Getting Started with the HelloSign API in Python

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New look, same great product! HelloSign is now Dropbox Sign.

Thanks to eSignature tools like HelloSign, you don’t need to align schedules in order to put ink to paper. With a couple lines of Python, you can automate your eSignature workflow, allowing users to obtain legally binding eSignatures on their important documents with just a few clicks while saving them time, money and frustration. To get started, you can visit the HelloSign Developer Portal and start testing for free (no credit card required).

The HelloSign API gives you a powerful arsenal of tools for managing electronic signatures. We'll show you how, in just a few steps, you can begin using HelloSign with Python. This guide will walk you through getting connected to the API and explore one of its most integral features: sending signature requests.

Along the way, you'll build the foundational knowledge needed to begin building out your own HelloSign API workflows. Let's begin!

Get Set Up With HelloSign

Before we dive into making actual API calls, you'll want to get a few things set up.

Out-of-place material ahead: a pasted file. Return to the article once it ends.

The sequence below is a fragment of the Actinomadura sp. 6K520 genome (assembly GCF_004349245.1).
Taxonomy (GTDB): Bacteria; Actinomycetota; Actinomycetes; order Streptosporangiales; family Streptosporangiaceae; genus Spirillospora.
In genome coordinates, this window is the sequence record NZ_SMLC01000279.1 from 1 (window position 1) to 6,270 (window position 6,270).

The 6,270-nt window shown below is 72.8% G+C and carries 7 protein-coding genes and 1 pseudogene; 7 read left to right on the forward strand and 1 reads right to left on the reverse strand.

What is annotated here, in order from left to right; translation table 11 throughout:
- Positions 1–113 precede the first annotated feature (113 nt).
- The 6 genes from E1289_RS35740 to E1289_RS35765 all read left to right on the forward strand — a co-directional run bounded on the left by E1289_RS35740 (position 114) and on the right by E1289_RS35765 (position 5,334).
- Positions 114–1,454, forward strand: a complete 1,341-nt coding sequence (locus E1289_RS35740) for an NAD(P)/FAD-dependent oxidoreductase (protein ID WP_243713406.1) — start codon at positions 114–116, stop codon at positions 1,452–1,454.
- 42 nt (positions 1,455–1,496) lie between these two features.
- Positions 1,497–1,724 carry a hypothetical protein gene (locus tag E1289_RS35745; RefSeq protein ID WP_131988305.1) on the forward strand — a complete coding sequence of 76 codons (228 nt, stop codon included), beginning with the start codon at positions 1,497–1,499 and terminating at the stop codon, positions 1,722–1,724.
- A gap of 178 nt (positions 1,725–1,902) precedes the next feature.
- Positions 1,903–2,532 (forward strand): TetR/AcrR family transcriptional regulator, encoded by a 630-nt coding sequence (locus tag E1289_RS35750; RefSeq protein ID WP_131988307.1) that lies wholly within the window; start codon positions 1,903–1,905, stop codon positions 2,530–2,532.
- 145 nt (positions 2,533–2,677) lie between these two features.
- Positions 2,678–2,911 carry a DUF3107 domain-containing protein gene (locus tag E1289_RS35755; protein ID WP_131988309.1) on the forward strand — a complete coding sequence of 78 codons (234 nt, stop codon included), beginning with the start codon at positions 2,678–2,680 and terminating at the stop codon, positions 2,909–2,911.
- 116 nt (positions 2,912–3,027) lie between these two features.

First, you'll need to create an account. (Note: HelloSign, a Dropbox company, enables Dropbox users to use their existing account to log in)

With your account created, you can grab the credentials to access the API. From the HelloSign web app, click on your username in the top right corner. From the responding dropdown menu, click "My Settings." Then, navigate to the "API" tab. Here you can generate an API key.

Image of the HelloSign API Dashboard, highlighting the location to find your API key

You'll notice a banner that says, "Production access to the HelloSign API requires an API plan." That's why, for this guide, we'll take advantage of the free test mode HelloSign provides.

Prepare Your Python Environment

Now let's set up an environment for making calls with that HelloSign account. For readability, we'll be using the HelloSign Python SDK, but HelloSign supports many other languages. The concepts found within this guide apply to all of them.

First, check to make sure you're using Python 3. Open up a terminal and run the following command: